My gaming rig consists of a Steam running on a high-end PC supplemented by the Nvidia Sheild Portable. I’ve tried the HTC Vive with great success and looked forward to picking up a VR headset sometime this year. For me the running was always between the HTC Vive and the Oculus Rift.
I didn’t want to love Sony’s new first person shooter Farpoint using the Playstation VR system and new gun-shaped PS VR Aim Controller. I don’t own a PS4, plus the PS VR headset has slightly lower resolution and also has a slightly narrower field of view than its competitors. I never considered Sony’s offering a choice for me.
That changed after trying it at CES 2017 at the Playstation exhibit. If you’re like most people and have played first person shooters but haven’t tried an immersive VR system, this is what you would imagine the perfect VR experience SHOULD be. Standing on a distant planet, moving your head to look around at the foreign terrain, holding a badass futuristic rifle and blasting the crap out of alien bugs looking to make you their next snack.
All of the mandatory aspects of a great FPS are in there. Full movement within the environment (via a built in analog control stick on the gun accessory), a button for grenades, easily switching between weapons, far targets, near targets, projectiles that can be avoided or shot down, etc.
No acclimation to VR or the control scheme is needed to play this game. No tutorials, no funky warp-based movement, no wishing you could remap buttons. Simply put on the headset, pickup the gun, move around the environment, point the gun at gross alien things and blow them away while avoiding projectiles and progressing forward. It couldn’t have been a more intuitive experience.
Free movement via control stick is something VR developers are shying away from due to a proclivity to motion sickness and general disorientation. Farpoint abandons that mentality and features the free movement that anyone would expect having not tried VR previously. I played the demo for a good 10-15 minutes and at the end of it, my legs were a little shaky from compensating in real life to my virtual surroundings and I was probably ready for a break, but nothing noteworthy regarding nausea or significant disorientation. Granted, immediately after putting down the headset I probably wasn’t ready for any activity that would have required my sharpest senses. The demo was played standing up and at home I would have certainly been seated so as not to lose balance. Bottom line, even if it wasn’t possible to put in the sheer number of hours in VR that one can put in planted in front of a screen playing endless matches of Call of Duty, the experience of free movement in VR is worth taking a break for here and there. For any of us who have guffawed at those ridiculous warnings on some games stating that you should take breaks every 30-60 minutes or so, I think that makes sense in the virtual environment.
The PS VR Aim Controller is ridiculous. I own and have access to a wide range of real weaponry including scoped rifles and AR15s. Holding Sony’s new VR gun-shaped controller is compelling. I am forever spoiled for having tried it. In the virtual space, this odd-looking contraption comes to life as a “real” rifle. After a minute of having the headset on, I stretched my arms out to examine what I was holding in the VR space. It was remarkable, because of the additional tracking from the accessory, my fully rendered arms wearing the space suit, thick gloves, and cool weaponry were right in front of me moving as I am moving with almost none of the odd tracking issues sometimes experienced in VR. I truly felt like I was wearing a space suit and holding the gun that I could see in my hands. It didn’t have that outline of “here are your hands.. kind of”, but instead my arms moved effortlessly as their virtual counterpart complete with what you would expect to see if you were holding a gun in front of you while dressed for a mission in space.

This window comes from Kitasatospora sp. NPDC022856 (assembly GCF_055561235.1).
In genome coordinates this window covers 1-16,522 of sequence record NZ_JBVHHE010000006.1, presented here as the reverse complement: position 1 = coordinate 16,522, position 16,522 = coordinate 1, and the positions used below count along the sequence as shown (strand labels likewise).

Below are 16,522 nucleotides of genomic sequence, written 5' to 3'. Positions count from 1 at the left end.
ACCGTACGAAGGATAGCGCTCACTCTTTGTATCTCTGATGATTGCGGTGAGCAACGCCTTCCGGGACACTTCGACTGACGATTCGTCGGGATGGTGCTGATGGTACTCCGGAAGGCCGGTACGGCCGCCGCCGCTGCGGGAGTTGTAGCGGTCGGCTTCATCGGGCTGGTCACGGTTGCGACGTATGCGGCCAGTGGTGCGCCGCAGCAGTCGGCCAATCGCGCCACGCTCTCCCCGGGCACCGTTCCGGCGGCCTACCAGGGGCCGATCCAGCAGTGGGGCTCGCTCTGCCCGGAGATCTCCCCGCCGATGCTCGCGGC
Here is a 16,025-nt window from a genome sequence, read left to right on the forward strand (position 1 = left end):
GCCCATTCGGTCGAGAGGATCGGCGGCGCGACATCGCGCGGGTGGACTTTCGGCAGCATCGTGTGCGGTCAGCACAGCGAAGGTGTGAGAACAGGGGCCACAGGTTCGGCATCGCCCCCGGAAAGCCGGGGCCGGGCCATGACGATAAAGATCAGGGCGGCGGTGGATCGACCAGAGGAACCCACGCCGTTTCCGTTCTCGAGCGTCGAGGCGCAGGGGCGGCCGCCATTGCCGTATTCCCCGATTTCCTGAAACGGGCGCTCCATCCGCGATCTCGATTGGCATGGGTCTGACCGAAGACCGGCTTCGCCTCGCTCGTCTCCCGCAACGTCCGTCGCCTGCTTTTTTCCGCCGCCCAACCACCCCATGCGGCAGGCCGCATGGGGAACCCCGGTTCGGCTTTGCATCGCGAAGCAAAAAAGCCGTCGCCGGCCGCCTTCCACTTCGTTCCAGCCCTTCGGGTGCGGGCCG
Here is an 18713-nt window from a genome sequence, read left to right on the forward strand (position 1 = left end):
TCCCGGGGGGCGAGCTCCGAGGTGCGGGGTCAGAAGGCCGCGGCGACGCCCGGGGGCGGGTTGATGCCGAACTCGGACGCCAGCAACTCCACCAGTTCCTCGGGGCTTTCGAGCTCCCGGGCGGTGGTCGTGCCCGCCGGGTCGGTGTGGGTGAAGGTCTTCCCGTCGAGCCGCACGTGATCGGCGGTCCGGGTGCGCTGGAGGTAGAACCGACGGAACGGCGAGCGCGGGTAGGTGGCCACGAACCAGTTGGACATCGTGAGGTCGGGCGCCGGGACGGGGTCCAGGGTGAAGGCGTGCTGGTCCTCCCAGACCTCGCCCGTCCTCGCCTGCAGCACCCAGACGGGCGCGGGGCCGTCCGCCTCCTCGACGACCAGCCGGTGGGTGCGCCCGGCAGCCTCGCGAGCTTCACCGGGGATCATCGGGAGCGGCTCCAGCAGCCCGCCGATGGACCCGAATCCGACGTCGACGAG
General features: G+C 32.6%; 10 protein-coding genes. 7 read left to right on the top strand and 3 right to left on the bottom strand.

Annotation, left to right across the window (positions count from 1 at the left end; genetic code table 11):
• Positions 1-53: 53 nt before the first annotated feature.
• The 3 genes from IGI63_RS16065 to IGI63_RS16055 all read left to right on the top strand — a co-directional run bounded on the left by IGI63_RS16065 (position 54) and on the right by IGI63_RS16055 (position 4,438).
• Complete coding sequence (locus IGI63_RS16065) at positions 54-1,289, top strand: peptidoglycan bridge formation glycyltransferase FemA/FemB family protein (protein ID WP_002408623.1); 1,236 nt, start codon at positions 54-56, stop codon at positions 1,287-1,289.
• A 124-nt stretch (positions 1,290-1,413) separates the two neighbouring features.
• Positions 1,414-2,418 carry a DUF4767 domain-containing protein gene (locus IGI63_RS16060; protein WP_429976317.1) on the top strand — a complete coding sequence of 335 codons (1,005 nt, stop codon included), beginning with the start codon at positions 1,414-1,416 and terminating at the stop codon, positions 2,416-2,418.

The aiming was equally remarkable. When reacting to enemies jumping out at me from a rocky corner of the alien world, a reactive shooting stance was invoked. But then when enemies were a little farther away and I had some time to plan my shots, the natural feeling of holding the rifle up to my cheek and looking down the barrel at a holographic illuminated site for better aim kicked in. It even has the “sweet spot” on the optic itself that you experience in real life with a real rifle. It was truly organic.
In pretty much all first-person shooters there is a constant aim point, cross-hairs, something on the screen as a point of reference whether you are playing keyboard and mouse, or gamepad, with the idea that you 2 options; “hip” shooting, or “aim” shooting. This removed all of that. If you positioned the rifle up to your cheek as you would a real rifle, you could see the floating cross hairs of the reticle on the gun. There was no “choosing between the two accepted modes”, it was as natural and responsive as it would be with the real thing.
This was the experience I was looking for in VR ever since trying a simple Google Cardboard device for the first time. Overall this was a home run and the bar has been raised. Sony needs to continue making games of this caliber utilizing the PS VR Aim Controller. It’s still a hard sell for me considering it’s a big investment if you don’t already own the PS4 and motion camera, plus it’s only one game – but it’s still enough to make me want to prolong my VR decision of something Steam compatible at least in the short term. I honestly want both now … damn you Sony.